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28 user 15 critic

Apartment for Peggy (1948)

Approved | | Drama | 5 January 1949 (Sweden)
A retired professor rents his attic apartment to pregnant Peggy and her GI-Bill-student husband. The professor ponders if his life is no longer useful while the young couple faces the challenges shared with many WW II veterans' families.

Director:

George Seaton

Writers:

George Seaton (written for the screen by), Faith Baldwin (novel)
Reviews
2 nominations. See more awards »

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Cast

Cast overview:
Jeanne Crain ... Peggy Taylor
William Holden ... Jason Taylor
Edmund Gwenn ... Prof. Henry Barnes
Gene Lockhart ... Prof. Edward Bell
Griff Barnett ... Dr. Philip Conway
Randy Stuart ... Dorothy
Betty Lynn ... Wife (as Betty Ann Lynn)
Marion Marshall ... Ruth
Pati Behrs Pati Behrs ... Jeanne
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Storyline

Professor Henry Barnes decides he's lived long enough and contemplates suicide. His attitude is changed by Peggy Taylor, a chipper young mother-to-be who charms him into renting out his attic as an apartment for her and her husband Jason, a former GI struggling to finish college. Written by Daniel Bubbeo <dbubbeo@cmp.com>

Plot Summary | Add Synopsis

Genres:

Drama

Certificate:

Approved | See all certifications »
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Did You Know?

Trivia

"Screen Director's Playhouse" broadcast a 30 minute radio adaptation of the movie on September 2, 1949 with Jeanne Crain reprising her film role. See more »

Quotes

Prof. Henry Barnes: Why not suicide?
Peggy Taylor: Because it wouldn't change anything.
Prof. Henry Barnes: The gentleman would be dead! I consider that a drastic change.
Peggy Taylor: What makes Mr. Hypothetical think he's living now?
Prof. Henry Barnes: I just said he was living!
Peggy Taylor: I mean really living. If he's just doing nothing but sitting around moping, thinking up reasons why he should kill himself, he's not alive, he's dead already. Just as dead as a dodo. Now, if he's dead, suicide's not going to change anything. It's just going to give him more of the same thing he's got. ...
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Soundtracks

Hail to Thee, Dear Alma Mater
(uncredited)
Music by H.S. Thompson
Special Lyrics by Charles Henderson
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User Reviews

 
Housing shortage
2 July 2005 | by jotix100See all my reviews

George Seaton's "Apartment for Peggy" was a surprise that was shown on cable recently. This 1948 film is a wonderful reminder of how Hollywood used to make comedy by taking amazing talent out of a pool of superb cinema actors. The film is based on a Faith Baldwin novel, which the director adapted for the screen.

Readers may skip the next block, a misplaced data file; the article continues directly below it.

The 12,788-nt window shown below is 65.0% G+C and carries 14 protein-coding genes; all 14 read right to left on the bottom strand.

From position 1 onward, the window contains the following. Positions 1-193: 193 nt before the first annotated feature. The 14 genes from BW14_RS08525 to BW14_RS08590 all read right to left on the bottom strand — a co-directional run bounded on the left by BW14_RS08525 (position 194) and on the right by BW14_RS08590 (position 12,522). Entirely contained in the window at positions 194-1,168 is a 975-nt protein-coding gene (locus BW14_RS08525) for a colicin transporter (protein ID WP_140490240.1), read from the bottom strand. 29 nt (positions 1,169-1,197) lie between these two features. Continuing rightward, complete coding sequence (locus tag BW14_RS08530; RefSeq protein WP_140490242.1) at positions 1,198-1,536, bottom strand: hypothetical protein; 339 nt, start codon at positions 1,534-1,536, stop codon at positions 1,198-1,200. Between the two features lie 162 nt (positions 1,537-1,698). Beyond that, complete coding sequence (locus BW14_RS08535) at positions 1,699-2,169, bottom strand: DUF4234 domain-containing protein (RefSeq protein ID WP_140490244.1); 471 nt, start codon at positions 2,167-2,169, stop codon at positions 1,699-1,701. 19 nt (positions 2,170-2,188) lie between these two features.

"Apartment for Peggy" tackles the problem the housing shortage right after WWII. We are taken to a college town where some students are feeling the pinch and must adapt to whatever they could get from meager accommodations. It's this way how Peggy, a young pregnant wife of a student at the university, comes upon an attic apartment that Prof. Henry Barnes didn't even remember he had. Prof. Barnes wants to commit suicide, so Peggy, and her husband Jason, are in his way to accomplish the task. Prof. Barnes feels old and left out, when in reality, he has so much to give, not only to his newly found tenants, but to the community where he lives as well.

Delightful performances by the cast was what George Seaton got from everyone. Edmund Gwenn makes an impression as Prof. Barnes. Mr. Gwenn was a man that went to enhance all the films in which he appeared. Jeanne Crain is the Peggy of the title; a beautiful woman in the prime of her youth. It was obvious the camera adored her. William Holden made a likable Jason. Gene Lockhart is excellent, as always, but we didn't expect anything short of greatness out of him, or the rest of the cast.

"Apartment for Peggy" will delight anyone looking for a good time watching this film.


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Details

Country:

USA

Language:

English

Release Date:

5 January 1949 (Sweden) See more »

Also Known As:

Eine Dachkammer für zwei See more »

Company Credits

Production Co:

Twentieth Century Fox See more »
Show more on IMDbPro »

Technical Specs

Runtime:

Sound Mix:

Mono (Western Electric Recording)

Color:

Color (Technicolor)

Aspect Ratio:

1.37 : 1
See full technical specs »

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